Kevin, MD (a.k.a the “CliffsNotes of the Medical Blogosphere”) hit the big time with his prime time appearance on CBS News for a piece on defensive medicine. Congratulations, Kevin. Nice work!
The story is troubling, though. The beginning of the segment features a doctor that, using his retrospectoscope, comes to the conclusion that his daughter with abdominal pain that “kept getting worse and worse” only needed a $1400 ultrasound to diagnose what ended up being a “harmless ovarian cyst.” The $8500 CT scan of the abdomen and pelvis that the ED physician ordered, in that physician’s opinion, was unnecessary “defensive medicine.” To be fair, we weren’t given a complete history, but I think this guy is way off base.
A history, a pelvic examination, and an ultrasound – these are the only things Dr. Retrospectoscope would have needed to diagnose the cause of his daughter’s abdominal pain … after the fact. He advocated doing an ultrasound first and then doing a CT scan if the ultrasound is negative. That way most patients can leave with a $10,000 diagnostic imaging bill instead of a $8500 bill. Ooops, forgot the radiologist’s charges. Make the bill $13,000.
Obviously Dr. Retrospectoscope hasn’t set foot in an ED in a while. There are a heck of a lot of other causes of abdominal pain CT scans catch that ultrasounds do not: diverticulitis, colitis, obstruction, free air, kidney stones, tumors, possibly appendicitis, possibly pancreatitis. These are just off the top of my head. I’m sure there are others. I bet that if the ED doc only ordered the ultrasound, found a cyst, and sent “daughter Retrospectoscope” home with pain meds, only to later find that her pain was caused by appendicitis, Dr. Retrospectoscope would have been on the phone to the Law Firm of Dewey, Cheatum, and Howe before the surgical incision on his daughter had even been closed. Then the news segment would have been titled “Cowboy ED physicians who gamble with patient’s lives.”
If a history, pelvic exam, and ultrasound were all that was needed, why didn’t he take her history over the phone and call in an order for an ultrasound? Was a pelvic exam even necessary? Scalpel made a good point that most of the time pelvic exams don’t affect the outcome of a case.
So instead of presenting a balanced argument of the differential diagnosis of abdominal pain in a young female and the benefits and limitations of each diagnostic modality in the emergency department, the American public was treated to a lopsided story about how Dr. Retrospectoscope, sight unseen, knew more about the cause of his daughter’s pain than the doctor that evaluated her.
Backstabbers like this need a swift kick in the crotch. Especially ones that get on national news and try to make themselves look smart. Even I wouldn’t need an ultrasound to diagnose the cause of that pain.
Ordering a CT of the abdomen on someone with “bad” abdominal pain is proper medical care. Second guessing the doctor that evaluated the patient without a full set of facts is not.
“Dr. Bob,” a neurologist, added a little more history to his daughter’s problem by stating that there was “No fever, a cursory hx and exam by PA, and no pelvic exam.” He stated that in his opinion “today’s ER’s have become CT Triage Centers.”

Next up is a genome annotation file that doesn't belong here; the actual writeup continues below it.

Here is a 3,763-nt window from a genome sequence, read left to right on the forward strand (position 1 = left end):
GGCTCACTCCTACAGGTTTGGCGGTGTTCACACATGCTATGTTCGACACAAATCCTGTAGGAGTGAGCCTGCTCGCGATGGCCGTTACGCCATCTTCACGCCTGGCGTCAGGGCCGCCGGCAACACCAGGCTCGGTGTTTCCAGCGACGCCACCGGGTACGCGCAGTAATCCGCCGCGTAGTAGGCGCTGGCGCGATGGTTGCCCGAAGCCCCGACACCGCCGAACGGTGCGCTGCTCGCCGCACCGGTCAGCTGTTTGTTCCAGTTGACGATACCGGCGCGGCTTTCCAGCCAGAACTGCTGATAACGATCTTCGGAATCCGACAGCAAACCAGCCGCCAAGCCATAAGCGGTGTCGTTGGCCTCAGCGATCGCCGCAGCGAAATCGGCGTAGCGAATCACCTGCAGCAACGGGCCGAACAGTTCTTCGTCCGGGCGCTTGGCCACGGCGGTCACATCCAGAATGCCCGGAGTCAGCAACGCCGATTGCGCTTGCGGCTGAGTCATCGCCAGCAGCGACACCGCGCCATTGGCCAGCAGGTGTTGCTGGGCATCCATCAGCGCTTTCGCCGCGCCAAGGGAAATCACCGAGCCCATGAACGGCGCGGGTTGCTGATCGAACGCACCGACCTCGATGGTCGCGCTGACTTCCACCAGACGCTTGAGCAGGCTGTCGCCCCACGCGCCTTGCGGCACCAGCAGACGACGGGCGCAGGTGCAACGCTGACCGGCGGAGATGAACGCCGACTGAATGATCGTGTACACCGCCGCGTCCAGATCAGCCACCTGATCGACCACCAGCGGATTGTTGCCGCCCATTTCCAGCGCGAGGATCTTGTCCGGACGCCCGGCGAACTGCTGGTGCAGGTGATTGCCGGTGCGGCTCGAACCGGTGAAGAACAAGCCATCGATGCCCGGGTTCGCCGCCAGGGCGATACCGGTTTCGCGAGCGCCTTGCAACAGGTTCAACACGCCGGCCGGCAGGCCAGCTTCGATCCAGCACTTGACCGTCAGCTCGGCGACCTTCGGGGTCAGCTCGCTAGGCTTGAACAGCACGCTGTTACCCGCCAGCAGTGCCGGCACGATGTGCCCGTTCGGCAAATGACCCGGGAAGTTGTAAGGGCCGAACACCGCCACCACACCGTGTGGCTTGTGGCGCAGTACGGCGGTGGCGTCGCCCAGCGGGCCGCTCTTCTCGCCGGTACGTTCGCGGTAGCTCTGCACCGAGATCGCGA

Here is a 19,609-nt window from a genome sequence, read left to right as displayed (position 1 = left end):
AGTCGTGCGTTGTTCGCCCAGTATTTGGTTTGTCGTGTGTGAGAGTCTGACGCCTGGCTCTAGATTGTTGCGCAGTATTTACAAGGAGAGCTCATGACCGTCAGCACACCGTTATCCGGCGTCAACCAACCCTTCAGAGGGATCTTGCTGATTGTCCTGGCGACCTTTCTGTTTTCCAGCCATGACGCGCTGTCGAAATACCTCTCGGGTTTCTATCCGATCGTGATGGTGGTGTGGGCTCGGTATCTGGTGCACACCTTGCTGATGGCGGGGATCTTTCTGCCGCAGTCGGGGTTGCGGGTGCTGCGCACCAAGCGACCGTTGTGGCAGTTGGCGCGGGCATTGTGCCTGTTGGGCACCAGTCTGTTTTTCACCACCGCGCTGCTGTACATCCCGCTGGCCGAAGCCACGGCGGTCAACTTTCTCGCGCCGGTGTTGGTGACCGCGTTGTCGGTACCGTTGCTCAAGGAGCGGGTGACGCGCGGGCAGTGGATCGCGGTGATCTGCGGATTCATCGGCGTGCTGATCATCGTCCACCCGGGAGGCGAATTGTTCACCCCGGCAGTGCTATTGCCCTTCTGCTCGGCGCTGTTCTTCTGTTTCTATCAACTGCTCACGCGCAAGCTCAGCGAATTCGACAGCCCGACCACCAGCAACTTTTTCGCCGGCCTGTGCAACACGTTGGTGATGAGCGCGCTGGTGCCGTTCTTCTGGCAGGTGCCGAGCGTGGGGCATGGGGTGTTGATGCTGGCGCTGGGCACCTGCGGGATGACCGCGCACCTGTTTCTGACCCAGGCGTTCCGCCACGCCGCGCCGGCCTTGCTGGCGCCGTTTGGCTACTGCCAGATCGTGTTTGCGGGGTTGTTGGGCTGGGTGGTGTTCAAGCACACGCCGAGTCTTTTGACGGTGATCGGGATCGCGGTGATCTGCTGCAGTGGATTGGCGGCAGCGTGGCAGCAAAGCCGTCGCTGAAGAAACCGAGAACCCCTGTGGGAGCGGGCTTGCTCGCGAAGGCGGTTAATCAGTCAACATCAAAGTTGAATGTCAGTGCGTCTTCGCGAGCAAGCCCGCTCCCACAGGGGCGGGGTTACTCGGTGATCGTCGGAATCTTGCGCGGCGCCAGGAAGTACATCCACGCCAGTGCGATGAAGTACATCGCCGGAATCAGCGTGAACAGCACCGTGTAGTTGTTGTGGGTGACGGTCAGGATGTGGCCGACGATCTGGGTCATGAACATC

- Does absence of a fever preclude the existence of a life-threatening abdominal condition? I’m not aware of any evidence-based medicine to that effect.
- Is a pelvic exam necessary to cinch a diagnosis? See Scalpel’s post above. I still do them, but I agree with Scalpel that my findings often do not affect my treatment plan.
- What is a “cursory exam”? I can’t comment on that one without seeing the chart.
If a PA was the only one that saw Dr. Bob’s daughter, then I have a problem with that. The sole fact that a PA provided his daughter’s medical care does not mean the PA came to the wrong conclusions. I know a lot of PAs who are very good clinicians. But issues of experience and billing may come into play.
I stick by my guns with this one.
I have a lot of reservations about a neurologist criticizing an emergency physician’s evaluation of abdominal pain. What would Dr. Bob’s differential diagnosis of lower abdominal pain in a young female be? Neurogenic bladder would not be very high on my list.
This is another example of someone giving opinions that are way outside of their specialty. Just because I pick up a book on Applied Mechanical Engineering doesn’t make me an expert on the topic. You have to practice in any specialty to learn what the books don’t tell you. If Dr. Bob tried to offer testimony in court about evaluation of abdominal pain, he would likely be excluded as a witness. I suppose these statements do make for good viewer stats on the evening news, though.
And as for EDs being a holding area for patients to receive their CT scans, Dr. Bob, I could make that same argument about neurologists. When I call a neurologist for an opinion, often I hardly get the patient’s name out of my mouth before I get the question “what did the CT show?” So how many head CTs have you ordered in the past 12 months? Or do you just go straight to MRIs? People who practice in glass offices ought not throw stones.